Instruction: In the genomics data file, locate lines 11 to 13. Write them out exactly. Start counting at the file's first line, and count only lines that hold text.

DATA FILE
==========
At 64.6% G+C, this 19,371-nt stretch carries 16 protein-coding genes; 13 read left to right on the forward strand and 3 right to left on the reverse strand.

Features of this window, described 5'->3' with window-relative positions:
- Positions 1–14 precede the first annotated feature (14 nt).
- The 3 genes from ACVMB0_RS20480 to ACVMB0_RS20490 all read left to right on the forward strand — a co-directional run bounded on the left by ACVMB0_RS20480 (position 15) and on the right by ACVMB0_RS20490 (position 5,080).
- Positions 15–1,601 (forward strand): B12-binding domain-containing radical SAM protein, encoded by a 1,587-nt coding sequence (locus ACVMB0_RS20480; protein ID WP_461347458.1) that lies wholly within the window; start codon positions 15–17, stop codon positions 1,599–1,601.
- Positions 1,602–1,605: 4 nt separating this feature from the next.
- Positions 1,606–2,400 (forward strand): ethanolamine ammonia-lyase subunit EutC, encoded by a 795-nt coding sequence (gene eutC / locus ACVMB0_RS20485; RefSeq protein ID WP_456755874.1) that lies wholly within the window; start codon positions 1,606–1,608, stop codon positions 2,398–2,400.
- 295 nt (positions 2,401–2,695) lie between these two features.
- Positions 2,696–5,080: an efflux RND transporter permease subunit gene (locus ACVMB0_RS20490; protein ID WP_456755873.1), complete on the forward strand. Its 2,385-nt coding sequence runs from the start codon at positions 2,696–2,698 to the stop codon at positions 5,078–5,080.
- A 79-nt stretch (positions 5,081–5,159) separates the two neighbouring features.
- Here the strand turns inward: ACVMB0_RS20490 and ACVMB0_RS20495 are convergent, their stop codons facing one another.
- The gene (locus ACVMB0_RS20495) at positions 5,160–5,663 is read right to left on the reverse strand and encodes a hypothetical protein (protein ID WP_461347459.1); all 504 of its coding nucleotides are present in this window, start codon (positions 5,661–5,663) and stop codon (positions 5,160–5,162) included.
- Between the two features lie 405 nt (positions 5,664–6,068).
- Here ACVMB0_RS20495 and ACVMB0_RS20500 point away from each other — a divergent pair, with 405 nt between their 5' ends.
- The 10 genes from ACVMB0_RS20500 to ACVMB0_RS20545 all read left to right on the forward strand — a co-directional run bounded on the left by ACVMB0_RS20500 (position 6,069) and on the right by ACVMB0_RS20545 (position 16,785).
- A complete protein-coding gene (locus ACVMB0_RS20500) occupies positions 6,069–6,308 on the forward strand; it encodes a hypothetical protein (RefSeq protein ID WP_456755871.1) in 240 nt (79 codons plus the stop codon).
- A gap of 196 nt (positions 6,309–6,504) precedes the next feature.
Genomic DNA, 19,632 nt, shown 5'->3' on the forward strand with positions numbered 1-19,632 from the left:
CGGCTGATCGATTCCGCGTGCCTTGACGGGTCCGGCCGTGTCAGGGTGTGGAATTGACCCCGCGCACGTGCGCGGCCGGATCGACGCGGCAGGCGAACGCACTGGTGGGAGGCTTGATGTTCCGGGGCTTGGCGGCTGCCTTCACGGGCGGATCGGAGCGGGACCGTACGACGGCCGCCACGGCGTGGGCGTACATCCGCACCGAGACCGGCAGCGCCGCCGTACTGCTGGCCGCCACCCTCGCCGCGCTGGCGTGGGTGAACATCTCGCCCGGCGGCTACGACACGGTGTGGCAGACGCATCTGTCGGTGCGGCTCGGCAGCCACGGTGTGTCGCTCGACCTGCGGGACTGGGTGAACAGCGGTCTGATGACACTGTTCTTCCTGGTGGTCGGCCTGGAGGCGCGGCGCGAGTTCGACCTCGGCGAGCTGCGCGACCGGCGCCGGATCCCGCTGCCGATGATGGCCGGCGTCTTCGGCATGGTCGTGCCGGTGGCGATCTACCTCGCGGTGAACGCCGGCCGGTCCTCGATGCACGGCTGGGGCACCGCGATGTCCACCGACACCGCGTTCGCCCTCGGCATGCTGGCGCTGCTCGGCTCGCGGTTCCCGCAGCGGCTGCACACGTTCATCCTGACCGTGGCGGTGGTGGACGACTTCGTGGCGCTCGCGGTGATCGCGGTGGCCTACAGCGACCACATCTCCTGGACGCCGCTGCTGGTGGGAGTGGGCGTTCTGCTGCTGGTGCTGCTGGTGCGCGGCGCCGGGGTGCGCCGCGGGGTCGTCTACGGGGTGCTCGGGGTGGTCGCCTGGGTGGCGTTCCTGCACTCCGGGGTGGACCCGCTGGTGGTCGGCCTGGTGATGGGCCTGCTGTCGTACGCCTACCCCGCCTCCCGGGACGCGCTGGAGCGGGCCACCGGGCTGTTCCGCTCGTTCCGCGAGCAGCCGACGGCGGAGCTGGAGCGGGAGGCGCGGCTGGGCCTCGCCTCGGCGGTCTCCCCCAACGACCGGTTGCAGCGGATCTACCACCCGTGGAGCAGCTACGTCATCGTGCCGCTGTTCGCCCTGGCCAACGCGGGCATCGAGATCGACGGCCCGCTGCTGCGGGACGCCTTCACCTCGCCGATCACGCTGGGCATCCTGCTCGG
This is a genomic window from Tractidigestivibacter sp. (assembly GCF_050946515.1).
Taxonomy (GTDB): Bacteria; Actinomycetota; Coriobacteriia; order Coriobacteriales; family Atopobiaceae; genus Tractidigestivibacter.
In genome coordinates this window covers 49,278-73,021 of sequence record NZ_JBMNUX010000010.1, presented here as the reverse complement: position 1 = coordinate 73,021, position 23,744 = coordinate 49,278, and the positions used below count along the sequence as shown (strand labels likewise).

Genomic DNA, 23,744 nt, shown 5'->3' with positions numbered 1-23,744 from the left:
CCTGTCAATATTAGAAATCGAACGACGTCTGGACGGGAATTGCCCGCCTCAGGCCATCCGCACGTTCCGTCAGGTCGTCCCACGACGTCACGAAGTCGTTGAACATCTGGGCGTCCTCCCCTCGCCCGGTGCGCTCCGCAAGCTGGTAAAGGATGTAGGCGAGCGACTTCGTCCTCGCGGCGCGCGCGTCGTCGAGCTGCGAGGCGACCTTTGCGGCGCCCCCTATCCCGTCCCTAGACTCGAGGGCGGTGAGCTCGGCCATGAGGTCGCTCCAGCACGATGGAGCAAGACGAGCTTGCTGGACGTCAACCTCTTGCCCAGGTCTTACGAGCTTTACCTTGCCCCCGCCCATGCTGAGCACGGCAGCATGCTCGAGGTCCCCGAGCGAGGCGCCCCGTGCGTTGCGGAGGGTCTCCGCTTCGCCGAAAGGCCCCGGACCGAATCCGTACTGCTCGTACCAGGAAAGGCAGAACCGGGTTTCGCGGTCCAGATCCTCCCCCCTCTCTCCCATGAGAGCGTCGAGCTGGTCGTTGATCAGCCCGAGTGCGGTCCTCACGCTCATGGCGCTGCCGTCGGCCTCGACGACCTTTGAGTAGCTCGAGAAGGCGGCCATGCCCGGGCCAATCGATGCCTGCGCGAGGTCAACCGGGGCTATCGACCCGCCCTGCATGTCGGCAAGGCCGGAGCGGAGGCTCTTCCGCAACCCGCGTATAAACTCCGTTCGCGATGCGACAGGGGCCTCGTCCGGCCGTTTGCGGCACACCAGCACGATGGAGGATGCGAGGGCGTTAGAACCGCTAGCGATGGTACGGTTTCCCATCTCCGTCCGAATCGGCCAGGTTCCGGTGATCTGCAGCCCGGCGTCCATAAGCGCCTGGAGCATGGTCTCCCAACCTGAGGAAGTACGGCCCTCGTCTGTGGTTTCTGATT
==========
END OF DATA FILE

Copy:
- Here the strand turns inward: ACVMB0_RS20490 and ACVMB0_RS20495 are convergent, their stop codons facing one another.
- The gene (locus ACVMB0_RS20495) at positions 5,160–5,663 is read right to left on the reverse strand and encodes a hypothetical protein (protein ID WP_461347459.1); all 504 of its coding nucleotides are present in this window, start codon (positions 5,661–5,663) and stop codon (positions 5,160–5,162) included.
- Between the two features lie 405 nt (positions 5,664–6,068).